September 22,2011

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Baucus Lauds Senate Passage of Child Welfare Legislation

Finance Chair’s Legislation Will Provide Critical Aid to Vulnerable Children, Families

Washington, DC Senate Finance Committee Chairman Max Baucus (D-Mont.) today lauded the Senate’s unanimous approval of The Child and Family Services Improvement and Innovation Act, legislation Baucus introduced to provide crucial assistance to at-risk families, youth and foster children by improving and extending key child welfare programs.  Chairman Baucus, along with Finance Committee Ranking Member Orrin Hatch (R-Utah), House Ways and Means Subcommittee on Human Resources Chairman Geoff Davis (R-Ky.) and Ranking Member Lloyd Doggett (D-Texas), unveiled the bill earlier this month. 

 “Passing this bill means children across the country will have an opportunity to grow up in a safe, stable home,” Baucus said.  “This legislation will allow states to be innovative with child welfare, building upon traditional foster care with new ideas.”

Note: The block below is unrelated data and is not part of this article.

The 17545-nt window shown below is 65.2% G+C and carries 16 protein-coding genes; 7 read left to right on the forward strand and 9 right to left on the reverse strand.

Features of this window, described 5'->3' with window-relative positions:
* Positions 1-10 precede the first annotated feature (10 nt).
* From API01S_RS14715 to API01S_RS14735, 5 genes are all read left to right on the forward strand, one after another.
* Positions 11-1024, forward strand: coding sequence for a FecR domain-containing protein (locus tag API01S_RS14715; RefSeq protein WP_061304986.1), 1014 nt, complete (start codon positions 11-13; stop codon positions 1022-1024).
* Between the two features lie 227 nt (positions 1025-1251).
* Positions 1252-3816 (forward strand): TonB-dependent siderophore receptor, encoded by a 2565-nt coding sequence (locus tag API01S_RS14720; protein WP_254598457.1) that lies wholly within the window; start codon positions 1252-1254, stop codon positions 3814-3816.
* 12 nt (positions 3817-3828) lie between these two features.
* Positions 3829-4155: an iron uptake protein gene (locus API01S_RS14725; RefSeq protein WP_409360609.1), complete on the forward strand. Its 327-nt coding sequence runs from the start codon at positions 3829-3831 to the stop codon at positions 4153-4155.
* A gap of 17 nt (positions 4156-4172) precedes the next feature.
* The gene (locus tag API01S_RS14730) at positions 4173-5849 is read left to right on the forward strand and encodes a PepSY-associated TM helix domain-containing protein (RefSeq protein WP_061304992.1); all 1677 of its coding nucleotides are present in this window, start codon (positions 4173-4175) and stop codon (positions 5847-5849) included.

The bill would extend the Promoting Safe and Stable Families and Child Welfare Services programs and reauthorize the Department of Health and Human Services (HHS) to allow states to use federal foster care funds to test innovative, new child welfare programs.

The Promoting Safe and Stable Families program provides families who are at risk or in crisis with various support systems, prevents unnecessary foster placements or, when necessary, ensures permanency for children by placing them with family members, reuniting them with parents or finding alternative permanent living arrangements.  Similarly, the Child Welfare Services program is designed to keep families together and avoid unnecessarily removing children from their homes.

The child welfare waiver program began in 1994, when Congress gave HHS the authority to approve state-based foster care demonstration projects so they could use federal funding to implement innovative new programs that improved on traditional foster care.  However, HHS’s authority to approve new child welfare waivers expired in 2006.  There are currently waivers in seven states that remain active under short-term extensions, but the legislation announced today will give HHS the authority to award a new round of waiver approvals each year for a period of five years.